Exposing the depth of two major artists' philosophies, creative visions, stylistic tendencies, and contributions to their craft, this unprecedented comparative analysis synthesizes biographical material, critical interpretation, and selected exemplars of the writers' work. Smith reinterprets their work in a new and fascinating light, presenting Dylan as a songwriter of enigmatic wordplay and Springsteen as the melodramatic narrator of a specific community's life struggles.
Both songwriters have had unique responses to the celebrity singer/songwriter tradition begun by Woody Guthrie. Smith reveals the power of authorship and the creative drive necessary to negotiate an artistic vision through the complicated mechanisms of the world of commercial art. Both have discovered their own means of traveling this difficult terrain, and Smith probes their lives and work to reveal the myriad ways in which two distinct, equally significant artists have learned from and contributed to an ongoing and important American musical tradition.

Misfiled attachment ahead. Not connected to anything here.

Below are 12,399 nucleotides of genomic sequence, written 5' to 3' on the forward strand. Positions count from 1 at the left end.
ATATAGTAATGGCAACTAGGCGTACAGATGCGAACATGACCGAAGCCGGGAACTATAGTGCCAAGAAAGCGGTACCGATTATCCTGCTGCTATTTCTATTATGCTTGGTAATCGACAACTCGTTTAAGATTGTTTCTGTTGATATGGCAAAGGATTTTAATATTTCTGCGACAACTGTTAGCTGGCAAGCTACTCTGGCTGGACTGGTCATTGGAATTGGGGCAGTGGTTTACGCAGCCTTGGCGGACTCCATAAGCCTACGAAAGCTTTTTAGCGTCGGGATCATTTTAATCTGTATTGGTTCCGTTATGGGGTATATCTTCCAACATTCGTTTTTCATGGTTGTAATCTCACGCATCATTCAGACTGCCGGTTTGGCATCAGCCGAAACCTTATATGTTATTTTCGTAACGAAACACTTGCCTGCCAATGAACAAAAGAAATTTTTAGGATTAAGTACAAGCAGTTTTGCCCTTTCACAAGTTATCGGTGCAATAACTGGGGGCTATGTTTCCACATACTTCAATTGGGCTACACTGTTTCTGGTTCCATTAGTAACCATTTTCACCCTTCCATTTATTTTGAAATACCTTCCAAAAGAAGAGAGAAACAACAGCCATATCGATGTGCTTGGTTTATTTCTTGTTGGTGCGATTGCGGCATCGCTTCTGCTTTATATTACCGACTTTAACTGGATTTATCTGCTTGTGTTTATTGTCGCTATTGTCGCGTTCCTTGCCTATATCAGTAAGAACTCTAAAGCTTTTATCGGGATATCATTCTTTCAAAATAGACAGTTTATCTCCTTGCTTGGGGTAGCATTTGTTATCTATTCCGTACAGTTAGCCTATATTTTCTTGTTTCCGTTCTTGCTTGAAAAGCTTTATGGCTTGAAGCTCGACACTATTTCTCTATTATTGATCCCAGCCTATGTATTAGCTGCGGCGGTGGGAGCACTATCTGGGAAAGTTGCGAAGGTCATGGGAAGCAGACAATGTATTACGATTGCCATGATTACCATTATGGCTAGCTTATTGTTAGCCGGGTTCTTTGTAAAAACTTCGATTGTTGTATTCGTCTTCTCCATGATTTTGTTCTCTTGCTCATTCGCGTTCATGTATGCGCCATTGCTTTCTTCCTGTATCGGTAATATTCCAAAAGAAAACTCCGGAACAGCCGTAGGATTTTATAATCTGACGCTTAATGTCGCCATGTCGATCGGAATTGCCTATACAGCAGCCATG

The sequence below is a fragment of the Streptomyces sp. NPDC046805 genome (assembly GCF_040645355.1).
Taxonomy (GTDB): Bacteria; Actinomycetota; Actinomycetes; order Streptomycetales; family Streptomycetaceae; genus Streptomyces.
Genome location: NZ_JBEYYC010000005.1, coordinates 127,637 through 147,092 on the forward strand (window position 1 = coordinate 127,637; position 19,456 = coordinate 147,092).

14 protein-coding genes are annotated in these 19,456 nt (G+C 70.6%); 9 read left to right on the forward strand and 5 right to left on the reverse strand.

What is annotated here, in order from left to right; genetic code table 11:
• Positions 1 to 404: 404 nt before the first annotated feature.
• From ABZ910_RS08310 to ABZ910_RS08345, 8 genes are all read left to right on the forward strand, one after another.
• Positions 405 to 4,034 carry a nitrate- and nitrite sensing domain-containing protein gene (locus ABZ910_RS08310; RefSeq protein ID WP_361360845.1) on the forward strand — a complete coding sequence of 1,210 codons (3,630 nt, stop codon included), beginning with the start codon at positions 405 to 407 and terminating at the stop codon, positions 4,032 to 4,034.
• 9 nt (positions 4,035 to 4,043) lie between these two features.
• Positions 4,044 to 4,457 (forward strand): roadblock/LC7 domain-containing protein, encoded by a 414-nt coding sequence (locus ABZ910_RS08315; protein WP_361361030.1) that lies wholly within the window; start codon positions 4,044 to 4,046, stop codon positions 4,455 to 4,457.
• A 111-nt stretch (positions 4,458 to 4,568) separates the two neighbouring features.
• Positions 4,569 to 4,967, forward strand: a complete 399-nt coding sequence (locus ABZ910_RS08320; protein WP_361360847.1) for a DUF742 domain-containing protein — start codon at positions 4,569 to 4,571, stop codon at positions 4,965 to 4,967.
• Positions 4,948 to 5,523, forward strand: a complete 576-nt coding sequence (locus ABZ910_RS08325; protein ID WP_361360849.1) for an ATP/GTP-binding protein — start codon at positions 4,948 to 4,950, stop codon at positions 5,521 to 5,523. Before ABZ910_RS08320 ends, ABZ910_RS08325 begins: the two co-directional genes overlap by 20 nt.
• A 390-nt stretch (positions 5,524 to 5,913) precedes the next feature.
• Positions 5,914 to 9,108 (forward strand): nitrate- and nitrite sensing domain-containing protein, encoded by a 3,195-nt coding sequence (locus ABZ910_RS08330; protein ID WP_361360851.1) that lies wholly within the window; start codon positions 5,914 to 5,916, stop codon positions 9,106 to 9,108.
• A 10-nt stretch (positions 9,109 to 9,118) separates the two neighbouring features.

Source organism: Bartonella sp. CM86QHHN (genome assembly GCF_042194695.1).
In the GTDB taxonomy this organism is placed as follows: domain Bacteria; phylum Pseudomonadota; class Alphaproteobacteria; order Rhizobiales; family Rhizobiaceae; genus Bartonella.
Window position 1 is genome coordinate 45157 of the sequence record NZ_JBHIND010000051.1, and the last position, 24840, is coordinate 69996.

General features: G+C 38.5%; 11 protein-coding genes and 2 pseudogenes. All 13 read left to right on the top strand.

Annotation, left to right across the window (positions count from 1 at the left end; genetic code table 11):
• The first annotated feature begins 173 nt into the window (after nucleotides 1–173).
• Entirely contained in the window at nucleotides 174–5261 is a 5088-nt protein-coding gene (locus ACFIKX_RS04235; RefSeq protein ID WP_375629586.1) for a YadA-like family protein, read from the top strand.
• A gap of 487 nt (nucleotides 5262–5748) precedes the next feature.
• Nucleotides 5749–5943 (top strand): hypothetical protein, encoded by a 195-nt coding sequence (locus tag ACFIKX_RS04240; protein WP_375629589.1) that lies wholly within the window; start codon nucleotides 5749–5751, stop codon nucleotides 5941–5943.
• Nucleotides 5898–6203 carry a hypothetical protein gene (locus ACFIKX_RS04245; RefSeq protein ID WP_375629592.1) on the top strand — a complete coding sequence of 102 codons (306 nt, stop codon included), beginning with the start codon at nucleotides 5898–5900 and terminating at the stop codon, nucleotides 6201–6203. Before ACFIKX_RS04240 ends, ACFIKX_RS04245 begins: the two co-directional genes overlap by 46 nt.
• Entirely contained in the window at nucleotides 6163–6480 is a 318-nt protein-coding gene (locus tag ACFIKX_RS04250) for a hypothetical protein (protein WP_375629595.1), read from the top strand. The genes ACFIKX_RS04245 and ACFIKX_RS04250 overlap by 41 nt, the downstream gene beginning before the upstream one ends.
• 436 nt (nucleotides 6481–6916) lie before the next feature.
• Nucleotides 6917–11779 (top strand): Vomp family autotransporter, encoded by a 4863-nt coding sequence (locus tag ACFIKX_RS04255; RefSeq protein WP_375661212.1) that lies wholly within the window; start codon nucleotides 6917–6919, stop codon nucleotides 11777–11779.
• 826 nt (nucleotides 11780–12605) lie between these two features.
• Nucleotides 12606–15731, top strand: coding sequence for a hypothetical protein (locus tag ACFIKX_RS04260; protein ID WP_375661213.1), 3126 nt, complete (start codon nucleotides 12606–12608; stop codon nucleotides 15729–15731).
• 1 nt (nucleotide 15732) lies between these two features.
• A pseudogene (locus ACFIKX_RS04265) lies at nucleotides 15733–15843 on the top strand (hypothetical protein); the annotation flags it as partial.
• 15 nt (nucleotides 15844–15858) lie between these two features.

About the Author:
LARRY DAVID SMITH is an independent writer and lecturer who specializes in narrative critiques of popular media. His previous works include Pete Townshend: The Minstrel's Dilemma (Praeger, 1999).